For other recipes and suggestions for using summer squash and zucchini, see this page from Bon Appetit.


Our CSA members have had two of their weekly harvest boxes so far this season! One of the best, but also most daunting, aspects of getting a harvest box is being introduced to new and unfamiliar vegetables, or vegetables that you have a lot of and are not quite sure what to do with.
One thing we definitely don’t want is for vegetables to waste away in the refridgerator, unused and unloved, and eventually composted (please, oh please, don’t put it in the garbage!). So here are a few of our favourite recipes for some of the either less familiar or highly plentiful vegetables. Remember, especially early in the season, vegetables are young and tender and flavourful, so keeping it simple is best. And when in doubt, just chop everything up and stir fry with your favourite sauce!

collardsCollard Wraps
Collard leaves are highly nutritious, but their size and unfamiliarity makes them one item that you may be tempted to let waste away in the fridge. We had this one for lunch last week on the farm, and it was very tasty.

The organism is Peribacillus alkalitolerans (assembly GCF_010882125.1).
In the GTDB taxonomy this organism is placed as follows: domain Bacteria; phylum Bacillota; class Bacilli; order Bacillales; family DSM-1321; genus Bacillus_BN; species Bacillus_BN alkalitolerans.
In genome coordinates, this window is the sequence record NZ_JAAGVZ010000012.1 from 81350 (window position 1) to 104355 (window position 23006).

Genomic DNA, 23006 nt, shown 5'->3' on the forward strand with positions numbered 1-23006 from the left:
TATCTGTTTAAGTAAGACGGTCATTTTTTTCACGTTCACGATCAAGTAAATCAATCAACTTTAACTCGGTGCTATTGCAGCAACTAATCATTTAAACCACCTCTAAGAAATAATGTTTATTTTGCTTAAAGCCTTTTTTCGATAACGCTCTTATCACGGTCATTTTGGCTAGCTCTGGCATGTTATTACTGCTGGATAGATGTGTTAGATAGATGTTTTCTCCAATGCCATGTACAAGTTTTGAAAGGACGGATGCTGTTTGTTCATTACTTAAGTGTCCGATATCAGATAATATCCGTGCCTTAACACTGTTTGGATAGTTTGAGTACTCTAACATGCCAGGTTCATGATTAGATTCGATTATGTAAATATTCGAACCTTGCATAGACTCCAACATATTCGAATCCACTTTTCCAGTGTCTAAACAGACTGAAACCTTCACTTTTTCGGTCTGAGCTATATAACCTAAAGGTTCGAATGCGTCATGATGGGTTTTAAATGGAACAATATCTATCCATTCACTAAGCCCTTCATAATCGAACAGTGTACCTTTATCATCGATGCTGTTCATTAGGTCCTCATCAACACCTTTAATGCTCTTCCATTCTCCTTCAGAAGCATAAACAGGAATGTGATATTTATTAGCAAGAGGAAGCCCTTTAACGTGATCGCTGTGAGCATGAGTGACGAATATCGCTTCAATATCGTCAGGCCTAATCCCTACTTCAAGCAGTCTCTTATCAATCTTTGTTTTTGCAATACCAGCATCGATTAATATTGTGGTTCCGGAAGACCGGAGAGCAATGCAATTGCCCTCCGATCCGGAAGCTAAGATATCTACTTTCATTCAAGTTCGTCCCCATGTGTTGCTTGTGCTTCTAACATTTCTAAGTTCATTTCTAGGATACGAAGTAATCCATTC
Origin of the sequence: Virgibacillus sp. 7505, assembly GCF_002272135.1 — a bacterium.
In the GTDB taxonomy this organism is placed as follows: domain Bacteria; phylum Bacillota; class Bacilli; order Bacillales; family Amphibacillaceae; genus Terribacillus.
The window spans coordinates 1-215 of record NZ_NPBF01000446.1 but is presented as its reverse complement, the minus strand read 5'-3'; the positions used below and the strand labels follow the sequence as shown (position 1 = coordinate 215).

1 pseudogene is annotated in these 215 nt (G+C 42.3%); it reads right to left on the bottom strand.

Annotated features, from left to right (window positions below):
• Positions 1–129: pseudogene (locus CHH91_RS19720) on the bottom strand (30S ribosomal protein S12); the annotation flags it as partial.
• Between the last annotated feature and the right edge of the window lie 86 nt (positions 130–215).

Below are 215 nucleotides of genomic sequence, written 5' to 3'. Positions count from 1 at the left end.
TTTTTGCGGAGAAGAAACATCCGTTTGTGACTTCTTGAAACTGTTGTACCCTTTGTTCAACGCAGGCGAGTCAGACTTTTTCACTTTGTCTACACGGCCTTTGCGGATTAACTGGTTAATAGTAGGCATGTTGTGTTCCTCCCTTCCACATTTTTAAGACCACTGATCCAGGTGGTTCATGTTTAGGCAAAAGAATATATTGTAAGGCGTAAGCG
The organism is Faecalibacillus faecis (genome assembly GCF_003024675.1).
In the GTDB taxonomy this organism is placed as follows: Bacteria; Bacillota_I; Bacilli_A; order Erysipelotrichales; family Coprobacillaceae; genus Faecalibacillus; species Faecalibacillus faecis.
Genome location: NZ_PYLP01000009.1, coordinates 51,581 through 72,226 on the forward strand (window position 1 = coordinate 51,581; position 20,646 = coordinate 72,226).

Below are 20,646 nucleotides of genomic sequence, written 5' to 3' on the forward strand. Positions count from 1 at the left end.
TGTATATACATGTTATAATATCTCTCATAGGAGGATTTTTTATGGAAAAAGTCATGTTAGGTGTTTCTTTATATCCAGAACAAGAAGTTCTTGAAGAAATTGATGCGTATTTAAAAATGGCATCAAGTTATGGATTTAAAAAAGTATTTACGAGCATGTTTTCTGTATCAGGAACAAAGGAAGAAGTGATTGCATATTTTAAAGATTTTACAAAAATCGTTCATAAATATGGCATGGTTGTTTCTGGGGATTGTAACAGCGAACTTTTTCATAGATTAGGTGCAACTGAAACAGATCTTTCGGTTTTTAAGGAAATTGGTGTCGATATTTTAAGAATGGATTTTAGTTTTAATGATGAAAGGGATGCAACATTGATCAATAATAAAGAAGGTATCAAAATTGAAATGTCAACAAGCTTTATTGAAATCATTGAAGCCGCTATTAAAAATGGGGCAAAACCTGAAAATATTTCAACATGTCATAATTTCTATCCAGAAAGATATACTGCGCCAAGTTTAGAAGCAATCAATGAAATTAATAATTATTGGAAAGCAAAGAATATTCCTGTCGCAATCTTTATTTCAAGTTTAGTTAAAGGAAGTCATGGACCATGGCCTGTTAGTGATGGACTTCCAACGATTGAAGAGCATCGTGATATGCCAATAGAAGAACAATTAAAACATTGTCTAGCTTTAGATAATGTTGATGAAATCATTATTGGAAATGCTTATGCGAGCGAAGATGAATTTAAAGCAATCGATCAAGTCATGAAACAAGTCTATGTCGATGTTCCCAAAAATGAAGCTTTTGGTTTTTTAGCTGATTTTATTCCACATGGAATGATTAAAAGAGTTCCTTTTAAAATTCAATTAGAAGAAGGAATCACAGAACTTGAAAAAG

• Cook a grain staple such as rice or quinoa
  • Mix in a few tasty vegetables and/or beans, such as small pieces of broccoli, garlic, onions, and stir fry in some oil.
  • Season with salt, pepper, and fresh herbs, such as parsley, if available, or dried herbs and spices such as sage, basil.
  • When all of it is cooked, mix together


  • Cut out the thickest part of the stem. Depending on the size of the leaf, you may want to cut the leaf in half.
  • Steam collard leaves lightly, until soft but not falling apart.
  • Allow leaves to cool.
  • Using one collard leaf, take a spoonful or two of the inside mixture, place in the centre of the leaf, tuck in the sides and roll up, and place the roll on a platter.


Garlic Scape Pesto

Garlic scape

Garlic scape

Garlic scapes are the flowering top of the garlic plant, and has a milder garlic flavour.

Using a food processor or blender, combine the following:

  • 3-4 garlic scapes
  • 2 cups of fresh basil leaves
  • 2 tablespoons olive oil (can be replaced with water or stock for lighter pesto)
  • 2 tablespoons toasted pine nuts (or other nut such as peanuts)
  • Serve pesto on top of pasta, rice, salmon, chicken, in sandwiches, or anywhere else! A great way to add some flavour to any dish.

Crunchy-Top Cauliflower
While probably familiar from childhood, you may be wondering how to make this vegetable new and exciting. This recipe is one of my favourites.
Crunchy-Top Cauliflower recipe – Canadian Living

We’ll continue to post recipes for those difficult to use vegetables. Please feel free to comment with your favourite recipes, or requests for other recipes for certain veggies!